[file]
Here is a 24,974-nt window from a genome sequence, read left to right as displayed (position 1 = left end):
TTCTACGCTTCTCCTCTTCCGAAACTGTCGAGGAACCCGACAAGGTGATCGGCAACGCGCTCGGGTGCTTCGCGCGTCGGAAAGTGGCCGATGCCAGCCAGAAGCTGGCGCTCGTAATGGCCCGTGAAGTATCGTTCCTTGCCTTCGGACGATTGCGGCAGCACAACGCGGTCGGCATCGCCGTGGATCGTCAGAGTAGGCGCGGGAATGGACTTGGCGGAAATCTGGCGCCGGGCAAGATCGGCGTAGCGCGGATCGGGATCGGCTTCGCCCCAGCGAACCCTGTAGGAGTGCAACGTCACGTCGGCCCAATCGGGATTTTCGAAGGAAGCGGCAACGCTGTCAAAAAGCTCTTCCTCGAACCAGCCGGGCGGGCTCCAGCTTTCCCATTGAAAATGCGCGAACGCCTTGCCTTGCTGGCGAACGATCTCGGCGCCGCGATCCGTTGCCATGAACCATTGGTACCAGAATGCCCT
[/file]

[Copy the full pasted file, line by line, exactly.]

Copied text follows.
Here is a 24,974-nt window from a genome sequence, read left to right as displayed (position 1 = left end):
TTCTACGCTTCTCCTCTTCCGAAACTGTCGAGGAACCCGACAAGGTGATCGGCAACGCGCTCGGGTGCTTCGCGCGTCGGAAAGTGGCCGATGCCAGCCAGAAGCTGGCGCTCGTAATGGCCCGTGAAGTATCGTTCCTTGCCTTCGGACGATTGCGGCAGCACAACGCGGTCGGCATCGCCGTGGATCGTCAGAGTAGGCGCGGGAATGGACTTGGCGGAAATCTGGCGCCGGGCAAGATCGGCGTAGCGCGGATCGGGATCGGCTTCGCCCCAGCGAACCCTGTAGGAGTGCAACGTCACGTCGGCCCAATCGGGATTTTCGAAGGAAGCGGCAACGCTGTCAAAAAGCTCTTCCTCGAACCAGCCGGGCGGGCTCCAGCTTTCCCATTGAAAATGCGCGAACGCCTTGCCTTGCTGGCGAACGATCTCGGCGCCGCGATCCGTTGCCATGAACCATTGGTACCAGAATGCCCT